Jeremiah Schutt about to go down in Winnebago history
Schutt to be enshrined in Winnebago’s Hall of Fame Saturday
Jeremiah Schutt’s diligence and community spirit are about to go down in history. The former mayor of Winnebago will be inducted into Winnebago’s Hall of Fame this Saturday, July 24, at a ceremony held at the Winnebago Municipal Center from 2-4 p.m.
Linda O’Neil, Schutt’s friend and neighbor, was also his nominator.
“He has led with a positive attitude and a can-do spirit wherever he is needed,” explains O’Neil on the nomination form.
“Jeremiah is a ‘cheerleader’ of Winnebago,” she adds.
Schutt, a lifelong resident of Winnebago, has dedicated much of his life toward advocating for the small community he calls home. Perhaps his most impressive community leadership role involves his election as mayor of Winnebago in 2012, when he was just 26 years old.
“I was not campaigning to be mayor at first,” Schutt shares. “I became mayor by write-in votes.”
Schutt speculates his wife, Heidi Schutt, whom he dubs his ‘greatest supporter,’ may have led him to his eventual role in politics. Her position as director at the Winnebago Public Library opened unexpected doors for their family.
“My wife was very active with city hall because of her job,” Schutt explains. “We became good friends with the city administrator Austin Bleess, and he said I should be on the city board.”
Schutt laughs, “I guess you can blame him for me getting involved with that.”
Schutt is grateful for the unexpected opportunity. “I enjoyed all of it. That’s why I did it,” he says.
Schutt even enjoyed the many hours of meetings and commitments his time as mayor required of him throughout his three terms.
“Between my wife and I, it was very rare we didn’t have a meeting every day of the week,” admits Schutt.
When viewing Schutt’s list of community leadership roles, it is not surprising that the commitments stacked up so quickly. During his time as mayor, Schutt served as chairman of the Winnebago Economic Development Authority committee, the Fire Relief Association committee the Planning and Zoning Commission committee, and the school committee, just to name a few.
Schutt’s community involvement does not stop at his duties as mayor. He also enjoyed his time serving on the Winnebago Area Museum board.
“My grandfather got me going on it,” explains Schutt. “There was an open position, and they wanted me for the board because of my mechanical abilities.” Schutt’s time on the board even included a year-long term as president.
While Schutt’s grandfather, Jerry Poole, encouraged him to get involved with the local museum, his grandmother, Delores Schutt, nudged him toward a different element of community leadership that he finds equally important.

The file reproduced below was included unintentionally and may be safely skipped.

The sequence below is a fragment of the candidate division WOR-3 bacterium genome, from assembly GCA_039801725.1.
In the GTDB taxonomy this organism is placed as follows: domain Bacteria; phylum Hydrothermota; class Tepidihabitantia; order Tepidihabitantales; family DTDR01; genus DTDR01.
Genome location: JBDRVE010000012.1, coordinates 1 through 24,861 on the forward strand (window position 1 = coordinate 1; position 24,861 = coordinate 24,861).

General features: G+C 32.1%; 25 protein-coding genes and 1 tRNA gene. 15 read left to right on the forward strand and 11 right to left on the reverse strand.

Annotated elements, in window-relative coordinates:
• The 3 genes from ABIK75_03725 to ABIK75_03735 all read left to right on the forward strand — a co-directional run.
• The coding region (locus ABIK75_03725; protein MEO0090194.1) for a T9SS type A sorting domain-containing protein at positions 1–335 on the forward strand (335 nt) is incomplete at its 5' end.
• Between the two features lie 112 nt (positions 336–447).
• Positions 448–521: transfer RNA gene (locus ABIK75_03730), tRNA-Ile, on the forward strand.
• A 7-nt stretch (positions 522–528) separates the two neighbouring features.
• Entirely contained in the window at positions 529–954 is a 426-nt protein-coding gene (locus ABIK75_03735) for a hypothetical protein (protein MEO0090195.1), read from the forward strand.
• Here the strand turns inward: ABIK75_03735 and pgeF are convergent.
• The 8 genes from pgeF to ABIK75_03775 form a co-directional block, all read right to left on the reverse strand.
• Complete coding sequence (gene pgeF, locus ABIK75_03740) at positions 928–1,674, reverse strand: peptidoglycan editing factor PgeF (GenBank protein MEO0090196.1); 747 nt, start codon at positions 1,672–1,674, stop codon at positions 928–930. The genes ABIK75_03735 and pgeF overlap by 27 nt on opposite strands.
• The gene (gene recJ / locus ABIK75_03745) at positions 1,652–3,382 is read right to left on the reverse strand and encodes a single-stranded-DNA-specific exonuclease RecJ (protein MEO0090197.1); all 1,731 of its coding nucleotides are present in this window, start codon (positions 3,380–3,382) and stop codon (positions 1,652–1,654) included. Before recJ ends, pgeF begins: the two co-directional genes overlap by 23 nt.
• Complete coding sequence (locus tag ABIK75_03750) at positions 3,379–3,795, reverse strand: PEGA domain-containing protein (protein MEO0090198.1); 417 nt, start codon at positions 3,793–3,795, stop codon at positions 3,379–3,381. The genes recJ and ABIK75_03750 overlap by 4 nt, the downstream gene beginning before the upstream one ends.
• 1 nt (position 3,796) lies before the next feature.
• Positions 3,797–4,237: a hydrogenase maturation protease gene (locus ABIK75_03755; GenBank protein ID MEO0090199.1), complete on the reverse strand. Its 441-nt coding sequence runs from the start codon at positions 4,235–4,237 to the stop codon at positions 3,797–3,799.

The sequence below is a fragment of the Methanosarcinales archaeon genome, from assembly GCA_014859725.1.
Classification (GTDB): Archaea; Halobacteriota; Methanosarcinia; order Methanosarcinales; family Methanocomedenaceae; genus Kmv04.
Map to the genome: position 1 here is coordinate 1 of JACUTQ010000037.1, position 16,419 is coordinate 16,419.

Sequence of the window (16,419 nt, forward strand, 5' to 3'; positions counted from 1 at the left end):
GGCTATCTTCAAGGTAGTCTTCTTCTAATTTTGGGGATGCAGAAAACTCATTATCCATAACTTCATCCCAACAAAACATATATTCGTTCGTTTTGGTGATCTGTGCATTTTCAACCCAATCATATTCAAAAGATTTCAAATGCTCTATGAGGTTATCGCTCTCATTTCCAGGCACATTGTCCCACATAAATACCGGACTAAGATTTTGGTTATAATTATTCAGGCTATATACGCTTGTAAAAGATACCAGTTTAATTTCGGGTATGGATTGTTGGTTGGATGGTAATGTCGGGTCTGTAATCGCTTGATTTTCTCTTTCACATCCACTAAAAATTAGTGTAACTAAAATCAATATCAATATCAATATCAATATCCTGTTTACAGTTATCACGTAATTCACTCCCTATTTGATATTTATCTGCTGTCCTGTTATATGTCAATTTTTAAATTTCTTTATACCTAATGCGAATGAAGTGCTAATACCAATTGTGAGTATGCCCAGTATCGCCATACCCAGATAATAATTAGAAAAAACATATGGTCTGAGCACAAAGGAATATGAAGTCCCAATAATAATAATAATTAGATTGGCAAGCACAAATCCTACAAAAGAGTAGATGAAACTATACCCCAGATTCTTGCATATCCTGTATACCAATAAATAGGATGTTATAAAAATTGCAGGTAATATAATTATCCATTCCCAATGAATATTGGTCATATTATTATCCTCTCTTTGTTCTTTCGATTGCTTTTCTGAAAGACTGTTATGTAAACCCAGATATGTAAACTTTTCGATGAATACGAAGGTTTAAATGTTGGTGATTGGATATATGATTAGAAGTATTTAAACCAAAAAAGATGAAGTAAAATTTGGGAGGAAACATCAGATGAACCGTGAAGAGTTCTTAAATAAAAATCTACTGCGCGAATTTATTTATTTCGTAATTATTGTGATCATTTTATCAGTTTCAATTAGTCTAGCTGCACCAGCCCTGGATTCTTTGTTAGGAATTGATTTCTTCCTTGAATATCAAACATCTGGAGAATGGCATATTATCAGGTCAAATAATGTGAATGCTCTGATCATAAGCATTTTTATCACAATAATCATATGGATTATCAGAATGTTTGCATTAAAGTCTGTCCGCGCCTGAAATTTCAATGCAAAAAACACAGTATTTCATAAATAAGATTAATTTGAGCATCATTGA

“I am very active at my church, Lutheran Church of Our Savior,” says Schutt. “I’ve been on the board longer than I should say. I was 16 or 17 when I first joined.”
Schutt’s church involvement stems not just from a passion for community leadership, but also from another passion that is very close to his heart: music.
“My grandma was the piano, organ, and vocal teacher at church,” explains Schutt. “I started playing when I was 12, and she taught me.”
Today, Schutt carries on his grandmother’s legacy.
“My grandma started the praise singer group at the church,” explains Schutt. “When she retired, I started directing and playing for the group.”
One may wonder how Schutt, who also has two boys named Gus and Joshua, ages five and seven, finds the energy to do so much for the community. However, Schutt clearly loves giving his time to others.
“Volunteering for me has been very rewarding,” says Schutt. He urges others to dedicate their time in a similar fashion.
“I would encourage people to get involved in the community,” he says. “Even if it’s just an hour a week, do something.”
Schutt adds, “A lot of people hide in the weeds, and don’t get recognition for the work they do. That’s what we need.”
Schutt is also passionate about another community issue: the support of small towns.
“We have to support local businesses in any possible way,” says Schutt. “You have to pay a little more down here, but it is going to a family, not to a big corporation.”
Schutt indeed has a soft spot in his heart for small towns, particularly Winnebago. His family’s residence in the town extends back to his great-grandparents.
“What I like about Winnebago so much is it’s like a big family,” says Schutt. “You build all of these relationships. I really value that.”
“Winnebago, in general, is a special place for me,” he adds.
Schutt is excited to see some positive changes occurring in Winnebago.
“We are working to get the Corn Plus ethanol plant up and running again,” shares Schutt. “It will create upwards of 50 jobs for the community. It will have a huge impact.”
Schutt adds this will help other businesses in Winnebago as well, including the Continental Carbonic dry ice factory.
“They are operating with a skeleton crew right now,” explains Schutt. “If Corn Plus is operating again, though, they will be able to hire more people too.”
Schutt is thrilled to see his hometown making strides. “I like to see things grow, and see things work,” says Schutt.
Once in awhile, Schutt does like to stray outside of Faribault County’s limits. He enjoys going on camping trips with his family, and has even traveled as far as Wyoming to go elk hunting with his dad, Steve Schutt.
However, Schutt is clearly a small town Minnesotan at heart.
“We will be around,” he says, when asked if he and his family plan to stay in Winnebago for the forseeable future.
Schutt does admit, “I love northern Minnesota, so maybe someday we will live up there.” He then adds, “I’m not a big city person. It’s small towns for me.”